The shoreline is part of the property owned by LDRA. In the image below, HRM owns the property with the purple overlay.
That being said, even though it is LDRA property, HRM has jurisdiction over a 20 metre setback from the lake.
For Splashifax to get the development permit from HRM they will work with an HRM development officer. This will determine what could be done within a 20 metre setback.
For Splashifax to get the permit from the provincial Department of the Environment, they have to respect all of the environmental regulations from the Department.
The Friends of First Lake (FOFL) will also be testing general lake health properties. These tests will be conducted at the same time and in the same places that FOFL will be testing the lake for e.coli. We are very interested in seeing the lake return to be a healthy lake.
Regulatory Information – Is this a done deal?
We have found that the water park needs permits from 3 levels of government. They have to get permits from Transport Canada, the provincial Dept of Environment, and HRM.
Splashifax has said that they are working on getting the permits. As of May 11, they did not have any permits.
Splashifax filed an application with Transport Canada on May 11 for the water park to be located behind the Sackville Arena. That application is here: https://nwar-rlen.tc.gc.ca/files-dossiers/2021-204323
Splashifax filed an application with Transport Canada on May 14 for the water park to be located behind the Sackville Arena. That application is here: https://nwar-rlen.tc.gc.ca/files-dossiers/2021-204350
The HRM zoning, for that end of the lake, is all P-1 and P-2. The land use by-laws for P-1 and P-2 allow for "recreation" uses, and the definition explicitly excludes "commercial recreation" uses. Uses in the waterway that connect to a point of land are governed by the zoning on the land that they connect to. Splashifax is a for-profit company, so they may not be able to meet this requirement.
HRM zoning is one of the components that is considered in the development permit.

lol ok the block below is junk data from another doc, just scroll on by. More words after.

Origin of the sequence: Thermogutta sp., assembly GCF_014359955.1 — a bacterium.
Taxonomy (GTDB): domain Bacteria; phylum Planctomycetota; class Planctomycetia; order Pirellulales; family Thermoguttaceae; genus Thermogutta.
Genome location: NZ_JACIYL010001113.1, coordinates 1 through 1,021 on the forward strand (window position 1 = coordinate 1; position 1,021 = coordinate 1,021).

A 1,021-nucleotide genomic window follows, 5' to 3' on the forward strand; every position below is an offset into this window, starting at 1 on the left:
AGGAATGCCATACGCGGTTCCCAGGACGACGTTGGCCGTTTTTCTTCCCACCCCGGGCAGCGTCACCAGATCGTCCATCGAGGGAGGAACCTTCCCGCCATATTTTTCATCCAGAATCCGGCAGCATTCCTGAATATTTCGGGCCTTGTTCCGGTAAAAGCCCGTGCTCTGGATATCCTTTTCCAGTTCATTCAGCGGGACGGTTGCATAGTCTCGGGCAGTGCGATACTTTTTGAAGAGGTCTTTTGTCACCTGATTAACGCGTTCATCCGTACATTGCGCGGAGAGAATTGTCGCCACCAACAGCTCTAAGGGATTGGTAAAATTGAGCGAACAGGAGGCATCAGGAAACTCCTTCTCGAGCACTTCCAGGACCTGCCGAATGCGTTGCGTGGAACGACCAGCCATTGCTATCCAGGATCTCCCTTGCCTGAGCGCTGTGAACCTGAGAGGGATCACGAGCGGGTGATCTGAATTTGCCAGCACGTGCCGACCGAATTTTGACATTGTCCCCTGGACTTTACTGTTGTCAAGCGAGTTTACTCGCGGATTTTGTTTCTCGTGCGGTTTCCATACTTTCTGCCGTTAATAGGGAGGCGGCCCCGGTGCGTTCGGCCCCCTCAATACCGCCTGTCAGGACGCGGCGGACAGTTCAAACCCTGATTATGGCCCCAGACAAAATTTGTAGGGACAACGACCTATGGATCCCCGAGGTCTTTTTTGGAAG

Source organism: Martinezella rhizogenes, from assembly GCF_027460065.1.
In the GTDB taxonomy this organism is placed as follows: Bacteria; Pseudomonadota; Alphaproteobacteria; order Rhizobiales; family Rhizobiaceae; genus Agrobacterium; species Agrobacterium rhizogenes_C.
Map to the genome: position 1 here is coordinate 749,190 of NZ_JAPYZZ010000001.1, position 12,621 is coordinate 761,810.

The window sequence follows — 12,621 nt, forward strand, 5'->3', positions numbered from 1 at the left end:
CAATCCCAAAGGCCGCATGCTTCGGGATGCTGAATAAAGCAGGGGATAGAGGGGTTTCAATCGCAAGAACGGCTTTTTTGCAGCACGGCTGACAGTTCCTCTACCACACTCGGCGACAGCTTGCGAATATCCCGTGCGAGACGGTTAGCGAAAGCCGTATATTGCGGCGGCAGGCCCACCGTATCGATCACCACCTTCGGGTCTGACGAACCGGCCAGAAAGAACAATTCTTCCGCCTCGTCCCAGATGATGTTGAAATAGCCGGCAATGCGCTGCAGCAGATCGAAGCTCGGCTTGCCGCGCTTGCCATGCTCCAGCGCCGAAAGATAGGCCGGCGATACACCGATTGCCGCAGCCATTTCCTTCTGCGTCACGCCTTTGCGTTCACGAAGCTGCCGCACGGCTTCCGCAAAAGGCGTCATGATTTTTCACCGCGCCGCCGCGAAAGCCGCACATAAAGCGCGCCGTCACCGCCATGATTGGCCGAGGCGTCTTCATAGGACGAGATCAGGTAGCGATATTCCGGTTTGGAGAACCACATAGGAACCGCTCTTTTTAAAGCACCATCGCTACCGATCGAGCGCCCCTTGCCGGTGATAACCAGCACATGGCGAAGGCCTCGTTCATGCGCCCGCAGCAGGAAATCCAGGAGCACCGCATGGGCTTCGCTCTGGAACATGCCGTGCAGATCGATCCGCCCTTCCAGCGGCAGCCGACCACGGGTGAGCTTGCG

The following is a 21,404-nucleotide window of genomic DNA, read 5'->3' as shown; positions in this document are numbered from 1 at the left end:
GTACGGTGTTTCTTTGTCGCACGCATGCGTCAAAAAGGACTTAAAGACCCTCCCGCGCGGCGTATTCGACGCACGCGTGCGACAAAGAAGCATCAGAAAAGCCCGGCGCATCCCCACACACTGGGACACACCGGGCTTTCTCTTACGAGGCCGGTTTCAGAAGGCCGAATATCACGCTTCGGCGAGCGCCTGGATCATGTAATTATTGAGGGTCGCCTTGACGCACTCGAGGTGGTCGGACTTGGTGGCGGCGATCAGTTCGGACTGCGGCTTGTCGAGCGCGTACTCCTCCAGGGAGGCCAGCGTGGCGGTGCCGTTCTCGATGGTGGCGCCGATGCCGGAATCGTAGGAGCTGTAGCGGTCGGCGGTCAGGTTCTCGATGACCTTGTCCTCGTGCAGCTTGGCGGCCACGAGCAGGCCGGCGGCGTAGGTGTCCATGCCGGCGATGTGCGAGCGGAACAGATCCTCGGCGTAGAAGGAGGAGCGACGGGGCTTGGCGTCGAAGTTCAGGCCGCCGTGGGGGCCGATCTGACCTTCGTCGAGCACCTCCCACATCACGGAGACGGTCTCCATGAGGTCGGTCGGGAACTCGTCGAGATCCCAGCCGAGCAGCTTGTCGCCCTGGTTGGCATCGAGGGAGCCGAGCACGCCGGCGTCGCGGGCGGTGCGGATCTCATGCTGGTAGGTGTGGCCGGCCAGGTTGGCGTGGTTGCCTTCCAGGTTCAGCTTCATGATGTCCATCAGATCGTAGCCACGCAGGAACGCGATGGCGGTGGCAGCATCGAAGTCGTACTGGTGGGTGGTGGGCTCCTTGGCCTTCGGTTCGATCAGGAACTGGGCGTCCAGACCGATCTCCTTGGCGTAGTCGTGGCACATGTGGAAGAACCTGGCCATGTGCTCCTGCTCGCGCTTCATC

In addition to the zoning, there is a 20 metre setback from the high water mark of any watercourse (like First Lake) that has to be respected. This is defined in section 4.23 of the land use by-laws, identified below.
The disturbance - of anything - within that 20 metre setback is considered in the development permit.
This 20 metre setback has to be respected, and the development permit has to be obtained, even if this is private land. [19-May-2021]
The below map is from our ExploreHRM GIS system here: https://www.arcgis.com/apps/webappviewer/index.html?id=425cf408196648db994be8f53206f75c
The land use by-laws for this section are located here: https://www.halifax.ca/sites/default/files/documents/business/planning-development/applications/Sackville-LUB-Eff-21Jan30-Case22865-TOCLinked.pdf
The most basic form of a permit that is required for this, from HRM, is a development permit. Splashifax would have to meet all of the provisions that are required to get that, and then the permit would be issued.
This is similar to any other business working to get a development permit. The example that I've often used, when talking about this, is the micro brewery on Cobequid Road or the tap room on Sackville Drive. They both had strict requirements to get the permits and, once they satisfied those requirements the permits were issued.
Through the process to get a development permit there is no requirement to have a public consultation.